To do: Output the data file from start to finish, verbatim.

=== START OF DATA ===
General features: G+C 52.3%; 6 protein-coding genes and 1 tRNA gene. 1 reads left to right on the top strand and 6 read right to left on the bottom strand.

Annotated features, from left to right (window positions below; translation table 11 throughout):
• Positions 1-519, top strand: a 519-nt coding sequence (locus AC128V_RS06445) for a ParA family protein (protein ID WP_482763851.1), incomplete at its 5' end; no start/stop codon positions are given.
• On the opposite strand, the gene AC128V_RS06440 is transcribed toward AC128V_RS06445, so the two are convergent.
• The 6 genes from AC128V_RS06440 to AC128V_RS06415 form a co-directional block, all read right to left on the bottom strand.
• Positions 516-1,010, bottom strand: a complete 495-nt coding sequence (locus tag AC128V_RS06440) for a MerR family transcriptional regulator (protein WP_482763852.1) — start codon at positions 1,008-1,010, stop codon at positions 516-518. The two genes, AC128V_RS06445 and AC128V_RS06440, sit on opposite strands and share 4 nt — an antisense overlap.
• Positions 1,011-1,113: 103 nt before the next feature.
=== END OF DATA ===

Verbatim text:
General features: G+C 52.3%; 6 protein-coding genes and 1 tRNA gene. 1 reads left to right on the top strand and 6 read right to left on the bottom strand.

Annotated features, from left to right (window positions below; translation table 11 throughout):
• Positions 1-519, top strand: a 519-nt coding sequence (locus AC128V_RS06445) for a ParA family protein (protein ID WP_482763851.1), incomplete at its 5' end; no start/stop codon positions are given.
• On the opposite strand, the gene AC128V_RS06440 is transcribed toward AC128V_RS06445, so the two are convergent.
• The 6 genes from AC128V_RS06440 to AC128V_RS06415 form a co-directional block, all read right to left on the bottom strand.
• Positions 516-1,010, bottom strand: a complete 495-nt coding sequence (locus tag AC128V_RS06440) for a MerR family transcriptional regulator (protein WP_482763852.1) — start codon at positions 1,008-1,010, stop codon at positions 516-518. The two genes, AC128V_RS06445 and AC128V_RS06440, sit on opposite strands and share 4 nt — an antisense overlap.
• Positions 1,011-1,113: 103 nt before the next feature.